Facebook is planning on developing its own virtual Cryptocurrency

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Facebook management leaves to launch blockchain

"This new small team will be exploring many different applications", the spokesperson said. Facebook's decision to pursue blockchain technology will most certainly add some validity to the crypto industry, which has been very chaotic. "We don't have anything further to share". The blockchain unit is part of Facebook's New Platforms and Infra (structure) group led by Chief Technology Officer Mike Schroepfer and is presently said to consist of under a dozen employees who are exploring blockchain solutions.

Per Cheddar, "They are very serious about it", said one of the people, who asked not to be identified discussing unannounced plans.

Facebook started studying blockchain nearly a year ago, when a member of its corporate development team, Morgan Beller, began looking at how the social platform could use the emerging technology.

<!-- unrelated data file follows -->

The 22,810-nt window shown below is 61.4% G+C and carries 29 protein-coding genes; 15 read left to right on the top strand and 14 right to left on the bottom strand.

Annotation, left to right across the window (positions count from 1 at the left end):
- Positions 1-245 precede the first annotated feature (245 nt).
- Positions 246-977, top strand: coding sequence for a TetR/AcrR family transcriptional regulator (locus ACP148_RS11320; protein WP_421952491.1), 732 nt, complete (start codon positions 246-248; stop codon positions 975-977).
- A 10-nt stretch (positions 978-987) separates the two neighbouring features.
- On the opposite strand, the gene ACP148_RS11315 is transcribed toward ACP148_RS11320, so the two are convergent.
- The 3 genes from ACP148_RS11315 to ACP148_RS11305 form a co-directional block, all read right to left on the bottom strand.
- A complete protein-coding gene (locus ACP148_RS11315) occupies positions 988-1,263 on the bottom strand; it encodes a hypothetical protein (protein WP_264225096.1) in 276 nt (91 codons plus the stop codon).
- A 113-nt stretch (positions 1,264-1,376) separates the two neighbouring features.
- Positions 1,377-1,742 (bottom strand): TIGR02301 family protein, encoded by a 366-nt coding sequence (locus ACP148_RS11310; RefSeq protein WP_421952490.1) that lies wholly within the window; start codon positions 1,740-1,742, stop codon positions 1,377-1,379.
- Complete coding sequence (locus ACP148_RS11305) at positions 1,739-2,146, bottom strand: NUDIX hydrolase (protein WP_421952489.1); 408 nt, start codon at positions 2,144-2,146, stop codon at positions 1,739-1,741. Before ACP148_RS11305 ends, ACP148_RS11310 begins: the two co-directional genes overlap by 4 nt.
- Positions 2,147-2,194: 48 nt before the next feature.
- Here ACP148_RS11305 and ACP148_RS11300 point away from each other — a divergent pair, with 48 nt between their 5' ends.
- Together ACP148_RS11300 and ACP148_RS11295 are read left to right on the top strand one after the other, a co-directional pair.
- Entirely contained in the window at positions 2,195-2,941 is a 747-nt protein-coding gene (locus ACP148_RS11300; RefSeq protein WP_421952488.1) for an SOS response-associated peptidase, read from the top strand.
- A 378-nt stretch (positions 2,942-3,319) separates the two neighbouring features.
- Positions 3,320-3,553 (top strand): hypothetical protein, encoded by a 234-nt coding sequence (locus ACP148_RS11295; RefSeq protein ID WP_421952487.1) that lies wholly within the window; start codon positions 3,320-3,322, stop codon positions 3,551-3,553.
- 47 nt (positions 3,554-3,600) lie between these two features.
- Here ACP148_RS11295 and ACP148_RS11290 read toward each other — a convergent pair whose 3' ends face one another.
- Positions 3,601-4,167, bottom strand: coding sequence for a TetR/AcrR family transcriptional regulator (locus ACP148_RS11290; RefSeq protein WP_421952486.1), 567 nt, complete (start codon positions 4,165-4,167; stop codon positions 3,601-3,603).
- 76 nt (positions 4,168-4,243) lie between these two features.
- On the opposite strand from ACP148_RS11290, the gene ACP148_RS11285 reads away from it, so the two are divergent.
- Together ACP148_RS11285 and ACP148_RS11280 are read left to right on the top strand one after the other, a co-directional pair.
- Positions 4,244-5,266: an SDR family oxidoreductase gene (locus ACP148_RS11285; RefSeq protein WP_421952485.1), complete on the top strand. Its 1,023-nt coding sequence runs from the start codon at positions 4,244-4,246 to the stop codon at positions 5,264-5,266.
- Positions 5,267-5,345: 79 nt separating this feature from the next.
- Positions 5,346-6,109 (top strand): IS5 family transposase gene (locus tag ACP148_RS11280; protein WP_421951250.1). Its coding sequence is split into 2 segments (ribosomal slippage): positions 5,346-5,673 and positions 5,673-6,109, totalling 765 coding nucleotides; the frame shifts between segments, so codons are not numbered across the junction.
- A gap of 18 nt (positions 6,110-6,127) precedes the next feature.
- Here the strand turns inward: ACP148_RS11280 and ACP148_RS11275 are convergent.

The project lead for Facebook Messenger has announced that he is leaving the team to focus on creating opportunities with blockchain. After poaching Medium's corporate development expert Morgan Beller in mid-2017, Facebook tasked her with exploring opportunities in the blockchain space, having now constructed an entire team around that idea. However, if it turns out to be true, it could mean a big change for Facebook as a company and its users.

Facebook's work on blockchain technology and cryptocurrency will likely take years to materialize.

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Evidently, Marcus has plenty of experience in the field of payment processing - he was also an early adopter of Bitcoin, and in December he joined the board of Coinbase.

According to Cheddar, sources familiar with the matter told the outlet that the social media giant is now exploring creating its own virtual tokens.

Another source familiar with the matter told FOX Business that despite the reports, it's wrong to assume the company is focusing on any "particular area" when it comes to cryptocurrencies or blockchain.

On Friday, IBM's (ibm) blockchain chief Bridget van Kralingen told Fortune that blockchain technology could help Facebook deal with some of the company's recent data privacy controversies. Facebook in the past offered Facebook Credits, a way to pay for games and other items electronically.

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